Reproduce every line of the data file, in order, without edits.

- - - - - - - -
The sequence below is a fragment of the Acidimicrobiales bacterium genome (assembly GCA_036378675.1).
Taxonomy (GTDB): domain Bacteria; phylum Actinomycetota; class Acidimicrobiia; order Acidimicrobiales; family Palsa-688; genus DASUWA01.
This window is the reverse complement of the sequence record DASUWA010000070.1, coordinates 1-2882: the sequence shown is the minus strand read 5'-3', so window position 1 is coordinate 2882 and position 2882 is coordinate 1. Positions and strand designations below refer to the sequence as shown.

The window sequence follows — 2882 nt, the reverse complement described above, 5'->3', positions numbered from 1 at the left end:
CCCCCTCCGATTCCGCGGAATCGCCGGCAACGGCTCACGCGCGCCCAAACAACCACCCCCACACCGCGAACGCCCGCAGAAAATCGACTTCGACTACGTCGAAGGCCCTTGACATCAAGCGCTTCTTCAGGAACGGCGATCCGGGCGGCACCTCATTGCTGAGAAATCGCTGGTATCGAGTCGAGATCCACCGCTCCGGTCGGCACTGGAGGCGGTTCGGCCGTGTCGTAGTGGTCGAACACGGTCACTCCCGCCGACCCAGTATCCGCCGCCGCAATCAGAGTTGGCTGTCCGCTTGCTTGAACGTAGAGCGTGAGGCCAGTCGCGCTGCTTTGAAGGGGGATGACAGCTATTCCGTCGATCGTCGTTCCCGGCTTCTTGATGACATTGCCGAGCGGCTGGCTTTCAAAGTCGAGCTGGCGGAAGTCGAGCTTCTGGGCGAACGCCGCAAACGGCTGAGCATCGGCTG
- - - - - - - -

The sequence below is a fragment of the Acidimicrobiales bacterium genome (assembly GCA_036378675.1).
Taxonomy (GTDB): domain Bacteria; phylum Actinomycetota; class Acidimicrobiia; order Acidimicrobiales; family Palsa-688; genus DASUWA01.
This window is the reverse complement of the sequence record DASUWA010000070.1, coordinates 1-2882: the sequence shown is the minus strand read 5'-3', so window position 1 is coordinate 2882 and position 2882 is coordinate 1. Positions and strand designations below refer to the sequence as shown.

The window sequence follows — 2882 nt, the reverse complement described above, 5'->3', positions numbered from 1 at the left end:
CCCCCTCCGATTCCGCGGAATCGCCGGCAACGGCTCACGCGCGCCCAAACAACCACCCCCACACCGCGAACGCCCGCAGAAAATCGACTTCGACTACGTCGAAGGCCCTTGACATCAAGCGCTTCTTCAGGAACGGCGATCCGGGCGGCACCTCATTGCTGAGAAATCGCTGGTATCGAGTCGAGATCCACCGCTCCGGTCGGCACTGGAGGCGGTTCGGCCGTGTCGTAGTGGTCGAACACGGTCACTCCCGCCGACCCAGTATCCGCCGCCGCAATCAGAGTTGGCTGTCCGCTTGCTTGAACGTAGAGCGTGAGGCCAGTCGCGCTGCTTTGAAGGGGGATGACAGCTATTCCGTCGATCGTCGTTCCCGGCTTCTTGATGACATTGCCGAGCGGCTGGCTTTCAAAGTCGAGCTGGCGGAAGTCGAGCTTCTGGGCGAACGCCGCAAACGGCTGAGCATCGGCTG